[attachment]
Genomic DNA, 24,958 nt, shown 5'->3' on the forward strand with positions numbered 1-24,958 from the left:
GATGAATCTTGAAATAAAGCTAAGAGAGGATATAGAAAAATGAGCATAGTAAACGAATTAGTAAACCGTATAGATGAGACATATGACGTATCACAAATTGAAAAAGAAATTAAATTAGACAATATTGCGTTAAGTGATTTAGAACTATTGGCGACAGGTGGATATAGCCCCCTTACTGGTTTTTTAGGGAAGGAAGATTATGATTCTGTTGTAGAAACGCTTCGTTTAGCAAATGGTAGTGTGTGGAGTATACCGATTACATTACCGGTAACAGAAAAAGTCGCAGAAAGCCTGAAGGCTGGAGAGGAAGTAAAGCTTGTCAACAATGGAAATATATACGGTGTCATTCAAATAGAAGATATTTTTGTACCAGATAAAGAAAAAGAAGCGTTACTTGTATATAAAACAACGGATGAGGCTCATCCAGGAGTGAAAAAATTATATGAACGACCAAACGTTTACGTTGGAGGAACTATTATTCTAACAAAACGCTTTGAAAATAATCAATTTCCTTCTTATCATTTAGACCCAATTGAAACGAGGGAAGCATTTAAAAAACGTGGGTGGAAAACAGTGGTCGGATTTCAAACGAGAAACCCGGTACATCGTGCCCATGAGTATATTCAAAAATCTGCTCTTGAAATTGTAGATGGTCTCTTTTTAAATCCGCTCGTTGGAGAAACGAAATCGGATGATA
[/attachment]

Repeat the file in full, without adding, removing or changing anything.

Genomic DNA, 24,958 nt, shown 5'->3' on the forward strand with positions numbered 1-24,958 from the left:
GATGAATCTTGAAATAAAGCTAAGAGAGGATATAGAAAAATGAGCATAGTAAACGAATTAGTAAACCGTATAGATGAGACATATGACGTATCACAAATTGAAAAAGAAATTAAATTAGACAATATTGCGTTAAGTGATTTAGAACTATTGGCGACAGGTGGATATAGCCCCCTTACTGGTTTTTTAGGGAAGGAAGATTATGATTCTGTTGTAGAAACGCTTCGTTTAGCAAATGGTAGTGTGTGGAGTATACCGATTACATTACCGGTAACAGAAAAAGTCGCAGAAAGCCTGAAGGCTGGAGAGGAAGTAAAGCTTGTCAACAATGGAAATATATACGGTGTCATTCAAATAGAAGATATTTTTGTACCAGATAAAGAAAAAGAAGCGTTACTTGTATATAAAACAACGGATGAGGCTCATCCAGGAGTGAAAAAATTATATGAACGACCAAACGTTTACGTTGGAGGAACTATTATTCTAACAAAACGCTTTGAAAATAATCAATTTCCTTCTTATCATTTAGACCCAATTGAAACGAGGGAAGCATTTAAAAAACGTGGGTGGAAAACAGTGGTCGGATTTCAAACGAGAAACCCGGTACATCGTGCCCATGAGTATATTCAAAAATCTGCTCTTGAAATTGTAGATGGTCTCTTTTTAAATCCGCTCGTTGGAGAAACGAAATCGGATGATA